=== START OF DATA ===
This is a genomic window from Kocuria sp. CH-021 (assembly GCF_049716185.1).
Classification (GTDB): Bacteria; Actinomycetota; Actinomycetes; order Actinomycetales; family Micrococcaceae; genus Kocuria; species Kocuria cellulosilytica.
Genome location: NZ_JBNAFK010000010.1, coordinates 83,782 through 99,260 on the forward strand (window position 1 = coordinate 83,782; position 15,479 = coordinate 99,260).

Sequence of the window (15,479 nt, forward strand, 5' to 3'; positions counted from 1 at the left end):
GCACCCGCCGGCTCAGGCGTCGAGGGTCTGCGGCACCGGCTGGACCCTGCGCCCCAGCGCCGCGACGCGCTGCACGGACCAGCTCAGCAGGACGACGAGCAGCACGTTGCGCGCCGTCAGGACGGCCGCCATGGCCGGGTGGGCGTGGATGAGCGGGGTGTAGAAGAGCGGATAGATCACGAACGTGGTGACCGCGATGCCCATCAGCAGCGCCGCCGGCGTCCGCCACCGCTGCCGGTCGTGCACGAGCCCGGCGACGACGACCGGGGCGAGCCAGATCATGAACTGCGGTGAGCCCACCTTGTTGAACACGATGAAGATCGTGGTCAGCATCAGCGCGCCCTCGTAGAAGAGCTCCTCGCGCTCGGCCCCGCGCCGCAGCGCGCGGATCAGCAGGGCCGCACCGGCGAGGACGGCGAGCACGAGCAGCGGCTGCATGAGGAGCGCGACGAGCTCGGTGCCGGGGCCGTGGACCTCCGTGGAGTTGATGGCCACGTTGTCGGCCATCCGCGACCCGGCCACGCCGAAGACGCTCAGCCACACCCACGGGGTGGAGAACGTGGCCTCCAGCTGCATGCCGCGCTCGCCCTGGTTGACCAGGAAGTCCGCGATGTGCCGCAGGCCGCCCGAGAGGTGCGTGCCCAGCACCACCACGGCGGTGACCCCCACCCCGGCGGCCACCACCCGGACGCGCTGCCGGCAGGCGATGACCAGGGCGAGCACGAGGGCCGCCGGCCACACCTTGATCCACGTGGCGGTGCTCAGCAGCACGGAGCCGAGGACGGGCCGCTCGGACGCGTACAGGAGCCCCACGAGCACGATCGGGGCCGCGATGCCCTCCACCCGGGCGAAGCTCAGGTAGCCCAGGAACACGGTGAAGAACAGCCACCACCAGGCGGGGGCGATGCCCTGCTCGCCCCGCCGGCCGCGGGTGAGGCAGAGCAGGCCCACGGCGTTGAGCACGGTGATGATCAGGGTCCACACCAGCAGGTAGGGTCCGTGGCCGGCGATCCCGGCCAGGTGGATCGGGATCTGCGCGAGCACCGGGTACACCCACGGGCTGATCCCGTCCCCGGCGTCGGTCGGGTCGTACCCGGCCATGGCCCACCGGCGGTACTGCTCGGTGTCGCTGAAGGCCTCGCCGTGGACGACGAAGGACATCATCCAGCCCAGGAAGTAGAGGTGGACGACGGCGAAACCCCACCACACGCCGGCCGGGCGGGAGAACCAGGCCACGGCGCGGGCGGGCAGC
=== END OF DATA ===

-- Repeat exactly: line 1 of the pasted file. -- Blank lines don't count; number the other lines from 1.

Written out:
This is a genomic window from Kocuria sp. CH-021 (assembly GCF_049716185.1).